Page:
Many of the stories in Manuel Gonzales’ impressive debut collection come with killer first lines that reveal all we need to know about their contents. The eponymous tale opens with a humble confession: “The truth of the matter is: I have managed to make my wife very, very small.” Pilot, Copilot, Writer also saves its bombshell for the end of the sentence: “We have been circling the city now at an altitude of between seven thousand and ten thousand feet for, according to our best estimates, around twenty years.” All of Me is the most outlandish of the lot: “The zombie in me would like to make a few things clear.” Gonzales cuts quickly to the chase and entices us into one intriguingly bizarre parallel universe after another.
The stronger stories showcase Gonzales’ fecund imaginative abilities. There are true moments of Kafkaesque absurdity and Borgesian fantasy, but also hints that Gonzales is tracing that long line of Russian surrealists, from Gogol’s madcap antics to Ludmila Petrushevskaya’s bleak little fairy tales. Wakeful dreams darken into living nightmares. Confusion and clarity are equally dangerous. We learn about the rituals of the Sebali tribe, the topography of the “strange planet” of Capra II and a dead language called Ostrogothic.
However, for all Gonzales’ inventiveness, certain stories feel too much like a variation on the same theme. The hunt for “bunker beasts” and alien swamp monsters in Life on Capra II is little more than a video game shoot-’em-up. In the grisly Escape From the Mall, a group of shopper-survivors fight off a marauding horde of evil undead.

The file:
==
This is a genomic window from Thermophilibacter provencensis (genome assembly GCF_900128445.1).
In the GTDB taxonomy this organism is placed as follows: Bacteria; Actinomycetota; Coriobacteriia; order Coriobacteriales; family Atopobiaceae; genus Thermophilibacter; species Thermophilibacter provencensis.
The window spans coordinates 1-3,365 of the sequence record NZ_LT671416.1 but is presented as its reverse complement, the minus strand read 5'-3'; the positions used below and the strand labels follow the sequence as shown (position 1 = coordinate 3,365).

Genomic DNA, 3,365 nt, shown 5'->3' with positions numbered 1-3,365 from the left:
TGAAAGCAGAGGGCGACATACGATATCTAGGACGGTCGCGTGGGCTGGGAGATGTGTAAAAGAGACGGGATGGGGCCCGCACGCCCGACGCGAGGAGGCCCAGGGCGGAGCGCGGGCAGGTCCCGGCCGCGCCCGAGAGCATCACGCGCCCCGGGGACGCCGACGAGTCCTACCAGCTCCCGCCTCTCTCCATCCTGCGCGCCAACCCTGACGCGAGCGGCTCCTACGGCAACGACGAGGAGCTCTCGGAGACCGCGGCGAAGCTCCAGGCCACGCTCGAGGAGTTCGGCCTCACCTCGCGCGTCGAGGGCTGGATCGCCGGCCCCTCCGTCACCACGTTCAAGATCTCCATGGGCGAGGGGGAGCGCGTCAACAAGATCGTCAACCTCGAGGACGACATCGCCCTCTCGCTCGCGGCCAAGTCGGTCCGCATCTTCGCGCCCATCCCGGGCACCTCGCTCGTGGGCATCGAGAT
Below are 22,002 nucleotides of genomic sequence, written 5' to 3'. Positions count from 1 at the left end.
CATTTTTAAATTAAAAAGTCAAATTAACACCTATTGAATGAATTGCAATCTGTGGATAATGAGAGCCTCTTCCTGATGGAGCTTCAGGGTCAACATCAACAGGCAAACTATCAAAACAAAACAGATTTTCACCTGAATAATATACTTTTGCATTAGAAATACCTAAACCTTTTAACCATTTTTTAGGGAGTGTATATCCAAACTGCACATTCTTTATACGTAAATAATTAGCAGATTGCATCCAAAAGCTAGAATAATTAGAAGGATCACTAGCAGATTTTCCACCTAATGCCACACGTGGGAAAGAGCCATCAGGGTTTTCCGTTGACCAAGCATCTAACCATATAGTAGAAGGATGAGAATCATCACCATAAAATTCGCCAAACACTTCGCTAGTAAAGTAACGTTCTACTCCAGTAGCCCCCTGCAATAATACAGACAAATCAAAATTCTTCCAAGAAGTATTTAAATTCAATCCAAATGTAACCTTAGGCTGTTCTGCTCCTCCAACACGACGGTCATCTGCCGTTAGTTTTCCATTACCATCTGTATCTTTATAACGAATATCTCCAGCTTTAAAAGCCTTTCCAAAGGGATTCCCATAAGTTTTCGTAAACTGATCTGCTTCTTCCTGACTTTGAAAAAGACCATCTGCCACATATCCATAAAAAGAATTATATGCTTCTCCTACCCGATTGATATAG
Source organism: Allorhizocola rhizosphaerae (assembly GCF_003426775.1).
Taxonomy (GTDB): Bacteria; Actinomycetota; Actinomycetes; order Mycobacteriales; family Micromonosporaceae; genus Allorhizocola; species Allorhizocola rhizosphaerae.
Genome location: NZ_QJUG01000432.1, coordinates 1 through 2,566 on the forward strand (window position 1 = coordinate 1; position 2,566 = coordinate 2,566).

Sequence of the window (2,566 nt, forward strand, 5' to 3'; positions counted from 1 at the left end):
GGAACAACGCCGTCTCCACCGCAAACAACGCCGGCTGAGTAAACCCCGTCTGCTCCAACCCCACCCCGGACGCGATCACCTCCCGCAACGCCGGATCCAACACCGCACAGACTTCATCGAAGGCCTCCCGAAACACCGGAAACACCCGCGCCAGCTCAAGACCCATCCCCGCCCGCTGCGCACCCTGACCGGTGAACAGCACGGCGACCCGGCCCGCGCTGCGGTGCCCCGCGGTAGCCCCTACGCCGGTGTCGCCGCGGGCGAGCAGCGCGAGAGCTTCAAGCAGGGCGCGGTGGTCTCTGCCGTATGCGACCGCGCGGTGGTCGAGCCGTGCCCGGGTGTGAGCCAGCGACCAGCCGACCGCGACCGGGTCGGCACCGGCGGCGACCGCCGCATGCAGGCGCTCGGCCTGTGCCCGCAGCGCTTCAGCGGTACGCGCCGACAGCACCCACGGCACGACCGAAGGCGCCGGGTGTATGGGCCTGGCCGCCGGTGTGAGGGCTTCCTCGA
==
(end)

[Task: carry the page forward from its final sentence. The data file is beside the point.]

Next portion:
But the remaining stories carry this collection triumphantly. Gonzales’ trick is to juxtapose overblown fantastical incidents with real, humdrum existence and human emotion. In one of the best stories, One-Horned & Wild-Eyed, a Texan called Ralph drinks beer, avoids finding a job and squabbles with his wife — and is the proud owner of a unicorn.
Gonzales’ prose is functional rather than beguiling, shorn of stylistic tricks, but his true wizardry lies in his ideas, right down to the smallest detail. Ralph feeds his unicorn fairy dust (that is, “ground-up fairies”). The plane that has been circling around Dallas for 20 years is kept airborne with “perpetual oil.” The scientist who has shrunk his wife attempts to bring her back with his assortment of “engorgement and enlargement solutions.”
In the last story there is a moment when Gonzales’ narrator explains what could be his creator’s credo, how we need “moments when our lives are upended by violent tragedy, monsters, zombies, because without them, how would we meet the men and women of our dreams, how would we make up for the sins of our pasts, how would we show our true natures — brave, caring, strong, intelligent?” True natures are exposed and explored in these pithy, fiendish tales. It pays to suspend disbelief, dive right in and revel in the mayhem.
Malcolm Forbes reviewed this book for The San Francisco Chronicle.